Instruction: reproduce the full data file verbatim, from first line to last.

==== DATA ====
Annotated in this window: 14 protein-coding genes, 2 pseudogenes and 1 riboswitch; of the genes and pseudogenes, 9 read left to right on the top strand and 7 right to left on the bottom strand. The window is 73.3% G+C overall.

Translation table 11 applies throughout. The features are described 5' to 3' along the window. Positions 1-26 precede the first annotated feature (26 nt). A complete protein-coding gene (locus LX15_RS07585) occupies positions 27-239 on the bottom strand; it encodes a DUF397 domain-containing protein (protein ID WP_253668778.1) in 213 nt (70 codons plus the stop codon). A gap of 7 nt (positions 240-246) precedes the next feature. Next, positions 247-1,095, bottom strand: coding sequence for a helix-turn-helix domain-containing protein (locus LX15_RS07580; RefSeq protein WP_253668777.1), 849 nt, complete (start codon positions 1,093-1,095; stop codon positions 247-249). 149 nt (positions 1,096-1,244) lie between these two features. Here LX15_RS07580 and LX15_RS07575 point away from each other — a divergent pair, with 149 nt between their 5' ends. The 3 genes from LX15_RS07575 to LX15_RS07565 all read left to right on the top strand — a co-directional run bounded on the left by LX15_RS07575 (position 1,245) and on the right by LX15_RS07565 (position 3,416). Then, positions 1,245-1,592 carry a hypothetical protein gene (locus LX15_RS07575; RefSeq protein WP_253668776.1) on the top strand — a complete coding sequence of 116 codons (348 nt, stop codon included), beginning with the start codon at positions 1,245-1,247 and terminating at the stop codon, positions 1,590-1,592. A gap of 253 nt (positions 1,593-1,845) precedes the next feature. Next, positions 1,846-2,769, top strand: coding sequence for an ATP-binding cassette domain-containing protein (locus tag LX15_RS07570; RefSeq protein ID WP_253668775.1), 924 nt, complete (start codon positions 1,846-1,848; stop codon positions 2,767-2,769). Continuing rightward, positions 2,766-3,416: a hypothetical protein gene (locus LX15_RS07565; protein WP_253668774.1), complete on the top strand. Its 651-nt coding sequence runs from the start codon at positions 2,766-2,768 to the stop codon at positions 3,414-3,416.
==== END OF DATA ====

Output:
Annotated in this window: 14 protein-coding genes, 2 pseudogenes and 1 riboswitch; of the genes and pseudogenes, 9 read left to right on the top strand and 7 right to left on the bottom strand. The window is 73.3% G+C overall.

Translation table 11 applies throughout. The features are described 5' to 3' along the window. Positions 1-26 precede the first annotated feature (26 nt). A complete protein-coding gene (locus LX15_RS07585) occupies positions 27-239 on the bottom strand; it encodes a DUF397 domain-containing protein (protein ID WP_253668778.1) in 213 nt (70 codons plus the stop codon). A gap of 7 nt (positions 240-246) precedes the next feature. Next, positions 247-1,095, bottom strand: coding sequence for a helix-turn-helix domain-containing protein (locus LX15_RS07580; RefSeq protein WP_253668777.1), 849 nt, complete (start codon positions 1,093-1,095; stop codon positions 247-249). 149 nt (positions 1,096-1,244) lie between these two features. Here LX15_RS07580 and LX15_RS07575 point away from each other — a divergent pair, with 149 nt between their 5' ends. The 3 genes from LX15_RS07575 to LX15_RS07565 all read left to right on the top strand — a co-directional run bounded on the left by LX15_RS07575 (position 1,245) and on the right by LX15_RS07565 (position 3,416). Then, positions 1,245-1,592 carry a hypothetical protein gene (locus LX15_RS07575; RefSeq protein WP_253668776.1) on the top strand — a complete coding sequence of 116 codons (348 nt, stop codon included), beginning with the start codon at positions 1,245-1,247 and terminating at the stop codon, positions 1,590-1,592. A gap of 253 nt (positions 1,593-1,845) precedes the next feature. Next, positions 1,846-2,769, top strand: coding sequence for an ATP-binding cassette domain-containing protein (locus tag LX15_RS07570; RefSeq protein ID WP_253668775.1), 924 nt, complete (start codon positions 1,846-1,848; stop codon positions 2,767-2,769). Continuing rightward, positions 2,766-3,416: a hypothetical protein gene (locus LX15_RS07565; protein WP_253668774.1), complete on the top strand. Its 651-nt coding sequence runs from the start codon at positions 2,766-2,768 to the stop codon at positions 3,414-3,416.